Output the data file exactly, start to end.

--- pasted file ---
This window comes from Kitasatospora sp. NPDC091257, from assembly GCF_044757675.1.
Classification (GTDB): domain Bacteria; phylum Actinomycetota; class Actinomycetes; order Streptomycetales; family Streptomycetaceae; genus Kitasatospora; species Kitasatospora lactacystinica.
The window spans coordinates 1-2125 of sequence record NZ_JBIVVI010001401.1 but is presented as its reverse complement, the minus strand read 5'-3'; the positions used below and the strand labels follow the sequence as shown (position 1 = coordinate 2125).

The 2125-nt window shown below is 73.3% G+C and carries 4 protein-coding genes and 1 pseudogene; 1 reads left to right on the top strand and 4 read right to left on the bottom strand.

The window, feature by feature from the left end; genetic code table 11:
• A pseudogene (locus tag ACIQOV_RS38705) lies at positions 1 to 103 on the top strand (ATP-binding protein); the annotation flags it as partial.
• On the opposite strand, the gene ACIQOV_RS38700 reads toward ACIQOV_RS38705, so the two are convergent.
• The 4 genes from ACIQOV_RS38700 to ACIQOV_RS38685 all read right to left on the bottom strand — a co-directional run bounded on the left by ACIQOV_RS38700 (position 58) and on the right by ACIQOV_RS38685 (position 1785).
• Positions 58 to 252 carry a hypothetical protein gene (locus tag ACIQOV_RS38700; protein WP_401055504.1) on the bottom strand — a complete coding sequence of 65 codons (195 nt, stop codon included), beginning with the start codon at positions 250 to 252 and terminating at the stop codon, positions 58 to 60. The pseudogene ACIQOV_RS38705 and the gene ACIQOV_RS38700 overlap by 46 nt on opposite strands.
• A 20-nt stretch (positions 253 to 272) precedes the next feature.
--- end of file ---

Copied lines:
This window comes from Kitasatospora sp. NPDC091257, from assembly GCF_044757675.1.
Classification (GTDB): domain Bacteria; phylum Actinomycetota; class Actinomycetes; order Streptomycetales; family Streptomycetaceae; genus Kitasatospora; species Kitasatospora lactacystinica.
The window spans coordinates 1-2125 of sequence record NZ_JBIVVI010001401.1 but is presented as its reverse complement, the minus strand read 5'-3'; the positions used below and the strand labels follow the sequence as shown (position 1 = coordinate 2125).

The 2125-nt window shown below is 73.3% G+C and carries 4 protein-coding genes and 1 pseudogene; 1 reads left to right on the top strand and 4 read right to left on the bottom strand.

The window, feature by feature from the left end; genetic code table 11:
• A pseudogene (locus tag ACIQOV_RS38705) lies at positions 1 to 103 on the top strand (ATP-binding protein); the annotation flags it as partial.
• On the opposite strand, the gene ACIQOV_RS38700 reads toward ACIQOV_RS38705, so the two are convergent.
• The 4 genes from ACIQOV_RS38700 to ACIQOV_RS38685 all read right to left on the bottom strand — a co-directional run bounded on the left by ACIQOV_RS38700 (position 58) and on the right by ACIQOV_RS38685 (position 1785).
• Positions 58 to 252 carry a hypothetical protein gene (locus tag ACIQOV_RS38700; protein WP_401055504.1) on the bottom strand — a complete coding sequence of 65 codons (195 nt, stop codon included), beginning with the start codon at positions 250 to 252 and terminating at the stop codon, positions 58 to 60. The pseudogene ACIQOV_RS38705 and the gene ACIQOV_RS38700 overlap by 46 nt on opposite strands.
• A 20-nt stretch (positions 253 to 272) precedes the next feature.